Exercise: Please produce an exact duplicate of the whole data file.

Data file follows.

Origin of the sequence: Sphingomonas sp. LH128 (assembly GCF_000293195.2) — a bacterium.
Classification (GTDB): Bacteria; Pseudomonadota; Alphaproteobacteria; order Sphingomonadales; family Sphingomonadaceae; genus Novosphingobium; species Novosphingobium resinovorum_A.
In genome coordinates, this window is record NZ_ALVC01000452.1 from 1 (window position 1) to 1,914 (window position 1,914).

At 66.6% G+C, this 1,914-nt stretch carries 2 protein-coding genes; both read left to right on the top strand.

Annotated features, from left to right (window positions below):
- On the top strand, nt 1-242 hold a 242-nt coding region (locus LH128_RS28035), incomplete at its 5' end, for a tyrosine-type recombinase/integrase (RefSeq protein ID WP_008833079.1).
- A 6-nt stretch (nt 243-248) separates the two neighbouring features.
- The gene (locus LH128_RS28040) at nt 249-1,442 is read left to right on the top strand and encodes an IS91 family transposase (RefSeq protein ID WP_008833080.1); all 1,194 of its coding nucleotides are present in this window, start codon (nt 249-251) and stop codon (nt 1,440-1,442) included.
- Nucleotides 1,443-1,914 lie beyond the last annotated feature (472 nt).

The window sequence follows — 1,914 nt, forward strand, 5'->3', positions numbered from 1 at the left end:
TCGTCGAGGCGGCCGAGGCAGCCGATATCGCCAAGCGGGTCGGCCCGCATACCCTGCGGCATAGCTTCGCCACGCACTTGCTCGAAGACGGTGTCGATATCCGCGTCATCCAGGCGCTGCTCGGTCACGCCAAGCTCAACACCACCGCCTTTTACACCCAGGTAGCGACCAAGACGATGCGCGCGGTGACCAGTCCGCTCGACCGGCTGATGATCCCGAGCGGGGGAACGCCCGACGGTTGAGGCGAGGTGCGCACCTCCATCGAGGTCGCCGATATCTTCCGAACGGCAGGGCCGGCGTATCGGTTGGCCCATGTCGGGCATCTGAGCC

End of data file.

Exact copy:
Origin of the sequence: Sphingomonas sp. LH128 (assembly GCF_000293195.2) — a bacterium.
Classification (GTDB): Bacteria; Pseudomonadota; Alphaproteobacteria; order Sphingomonadales; family Sphingomonadaceae; genus Novosphingobium; species Novosphingobium resinovorum_A.
In genome coordinates, this window is record NZ_ALVC01000452.1 from 1 (window position 1) to 1,914 (window position 1,914).

At 66.6% G+C, this 1,914-nt stretch carries 2 protein-coding genes; both read left to right on the top strand.

Annotated features, from left to right (window positions below):
- On the top strand, nt 1-242 hold a 242-nt coding region (locus LH128_RS28035), incomplete at its 5' end, for a tyrosine-type recombinase/integrase (RefSeq protein ID WP_008833079.1).
- A 6-nt stretch (nt 243-248) separates the two neighbouring features.
- The gene (locus LH128_RS28040) at nt 249-1,442 is read left to right on the top strand and encodes an IS91 family transposase (RefSeq protein ID WP_008833080.1); all 1,194 of its coding nucleotides are present in this window, start codon (nt 249-251) and stop codon (nt 1,440-1,442) included.
- Nucleotides 1,443-1,914 lie beyond the last annotated feature (472 nt).

The window sequence follows — 1,914 nt, forward strand, 5'->3', positions numbered from 1 at the left end:
TCGTCGAGGCGGCCGAGGCAGCCGATATCGCCAAGCGGGTCGGCCCGCATACCCTGCGGCATAGCTTCGCCACGCACTTGCTCGAAGACGGTGTCGATATCCGCGTCATCCAGGCGCTGCTCGGTCACGCCAAGCTCAACACCACCGCCTTTTACACCCAGGTAGCGACCAAGACGATGCGCGCGGTGACCAGTCCGCTCGACCGGCTGATGATCCCGAGCGGGGGAACGCCCGACGGTTGAGGCGAGGTGCGCACCTCCATCGAGGTCGCCGATATCTTCCGAACGGCAGGGCCGGCGTATCGGTTGGCCCATGTCGGGCATCTGAGCC